St Raphael’s church in Kingston, southwest London, has celebrated its first ever consecration to mark the end of a restoration project spanning nearly 10 years.
Alexander Raphael first founded the church as a family chapel in 1848. After his death, his nephew Edward opened it as the first Catholic church in Kingston, but it was never consecrated.
Fr Vincent Flynn, parish priest and chaplain to Kingston University, said: “The consecration of a church is the most solemn and important event in the history of any parish. The ceremony marks the end of many years of hard work and planning by so many people.”
The restoration cost the parish about £3 million and took nearly 10 years to complete, partly due to planning difficulties with the local authority. Michael Pearce, the manager of St Raphael’s, said that Fr Flynn had been focal to finishing the project. “It has been his vision and complete trust in the parish’s ability to complete the task that has seen this project through,” he said.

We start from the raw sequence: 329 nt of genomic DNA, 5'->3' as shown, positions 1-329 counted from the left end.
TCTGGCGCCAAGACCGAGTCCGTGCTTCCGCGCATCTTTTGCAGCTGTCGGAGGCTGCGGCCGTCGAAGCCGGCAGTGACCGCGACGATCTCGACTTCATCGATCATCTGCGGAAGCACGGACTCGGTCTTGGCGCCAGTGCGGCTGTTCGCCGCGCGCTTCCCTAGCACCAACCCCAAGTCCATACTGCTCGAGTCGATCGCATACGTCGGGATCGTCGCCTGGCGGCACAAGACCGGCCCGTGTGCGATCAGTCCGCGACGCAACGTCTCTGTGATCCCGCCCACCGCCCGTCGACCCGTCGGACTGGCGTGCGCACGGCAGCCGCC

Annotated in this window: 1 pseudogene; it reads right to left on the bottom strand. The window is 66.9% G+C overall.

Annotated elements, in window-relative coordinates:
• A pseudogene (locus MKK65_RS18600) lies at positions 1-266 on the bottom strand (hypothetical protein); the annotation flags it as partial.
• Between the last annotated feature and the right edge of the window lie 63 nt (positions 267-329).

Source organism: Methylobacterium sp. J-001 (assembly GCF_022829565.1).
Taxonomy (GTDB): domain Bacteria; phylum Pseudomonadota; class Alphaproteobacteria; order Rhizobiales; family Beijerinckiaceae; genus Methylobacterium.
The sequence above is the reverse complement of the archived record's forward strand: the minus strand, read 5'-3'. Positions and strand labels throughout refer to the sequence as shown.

He added: “The money was raised mainly by the sale of the old presbytery and parish hall, both of which were situated some distance from the church. This was supplemented by many fundraising activities in the parish.”
The project involved the restoration of the exterior stonework as well as the interior of the Church. A new accommodation was constructed for the clergy including a small car park, as well as a new parish centre, the “Alexander House”, named after the founder of the church.
Fr Flynn said: “Our beautifully restored church, for the glory and worship of Almighty God and to the honour of our holy patron St Raphael, will be a lasting testament to future generations.”
It was bought by the diocese after the Second World War. There had been plans to build a new church in its place in the 1960s, but these were dropped when the old church was Grade II* listed. Designed by the Victorian architect Charles Parker, it is regarded as one of the finest examples of Victorian Italianate architecture in the country.
For more photographs of the consecration of the church visit the bishops’ conference Flickr stream.